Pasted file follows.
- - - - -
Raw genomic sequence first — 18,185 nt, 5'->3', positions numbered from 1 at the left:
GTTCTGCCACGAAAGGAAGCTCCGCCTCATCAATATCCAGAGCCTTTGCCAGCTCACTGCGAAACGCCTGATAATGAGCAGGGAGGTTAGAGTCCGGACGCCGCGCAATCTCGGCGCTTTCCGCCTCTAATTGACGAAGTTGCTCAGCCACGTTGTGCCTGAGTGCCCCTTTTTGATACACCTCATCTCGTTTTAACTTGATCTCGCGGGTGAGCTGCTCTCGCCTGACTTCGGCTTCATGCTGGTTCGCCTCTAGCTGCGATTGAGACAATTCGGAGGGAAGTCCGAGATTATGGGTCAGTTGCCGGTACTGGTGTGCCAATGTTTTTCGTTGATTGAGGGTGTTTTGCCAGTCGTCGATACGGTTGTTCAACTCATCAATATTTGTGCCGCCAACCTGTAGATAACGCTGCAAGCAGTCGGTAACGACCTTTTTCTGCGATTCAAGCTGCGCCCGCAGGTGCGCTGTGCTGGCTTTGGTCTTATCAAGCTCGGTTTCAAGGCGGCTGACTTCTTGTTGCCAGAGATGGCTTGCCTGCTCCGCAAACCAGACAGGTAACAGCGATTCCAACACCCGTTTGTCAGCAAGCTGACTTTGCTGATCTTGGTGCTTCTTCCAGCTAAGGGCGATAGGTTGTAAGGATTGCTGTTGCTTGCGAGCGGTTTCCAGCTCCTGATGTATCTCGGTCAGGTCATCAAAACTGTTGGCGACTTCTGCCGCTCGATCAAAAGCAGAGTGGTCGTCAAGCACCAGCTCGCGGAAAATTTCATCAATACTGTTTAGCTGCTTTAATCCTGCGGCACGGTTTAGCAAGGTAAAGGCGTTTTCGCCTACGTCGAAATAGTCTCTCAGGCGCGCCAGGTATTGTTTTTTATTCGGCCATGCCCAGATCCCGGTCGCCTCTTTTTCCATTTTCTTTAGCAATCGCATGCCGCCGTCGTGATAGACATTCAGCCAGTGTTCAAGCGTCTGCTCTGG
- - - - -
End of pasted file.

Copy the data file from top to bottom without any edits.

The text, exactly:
Raw genomic sequence first — 18,185 nt, 5'->3', positions numbered from 1 at the left:
GTTCTGCCACGAAAGGAAGCTCCGCCTCATCAATATCCAGAGCCTTTGCCAGCTCACTGCGAAACGCCTGATAATGAGCAGGGAGGTTAGAGTCCGGACGCCGCGCAATCTCGGCGCTTTCCGCCTCTAATTGACGAAGTTGCTCAGCCACGTTGTGCCTGAGTGCCCCTTTTTGATACACCTCATCTCGTTTTAACTTGATCTCGCGGGTGAGCTGCTCTCGCCTGACTTCGGCTTCATGCTGGTTCGCCTCTAGCTGCGATTGAGACAATTCGGAGGGAAGTCCGAGATTATGGGTCAGTTGCCGGTACTGGTGTGCCAATGTTTTTCGTTGATTGAGGGTGTTTTGCCAGTCGTCGATACGGTTGTTCAACTCATCAATATTTGTGCCGCCAACCTGTAGATAACGCTGCAAGCAGTCGGTAACGACCTTTTTCTGCGATTCAAGCTGCGCCCGCAGGTGCGCTGTGCTGGCTTTGGTCTTATCAAGCTCGGTTTCAAGGCGGCTGACTTCTTGTTGCCAGAGATGGCTTGCCTGCTCCGCAAACCAGACAGGTAACAGCGATTCCAACACCCGTTTGTCAGCAAGCTGACTTTGCTGATCTTGGTGCTTCTTCCAGCTAAGGGCGATAGGTTGTAAGGATTGCTGTTGCTTGCGAGCGGTTTCCAGCTCCTGATGTATCTCGGTCAGGTCATCAAAACTGTTGGCGACTTCTGCCGCTCGATCAAAAGCAGAGTGGTCGTCAAGCACCAGCTCGCGGAAAATTTCATCAATACTGTTTAGCTGCTTTAATCCTGCGGCACGGTTTAGCAAGGTAAAGGCGTTTTCGCCTACGTCGAAATAGTCTCTCAGGCGCGCCAGGTATTGTTTTTTATTCGGCCATGCCCAGATCCCGGTCGCCTCTTTTTCCATTTTCTTTAGCAATCGCATGCCGCCGTCGTGATAGACATTCAGCCAGTGTTCAAGCGTCTGCTCTGG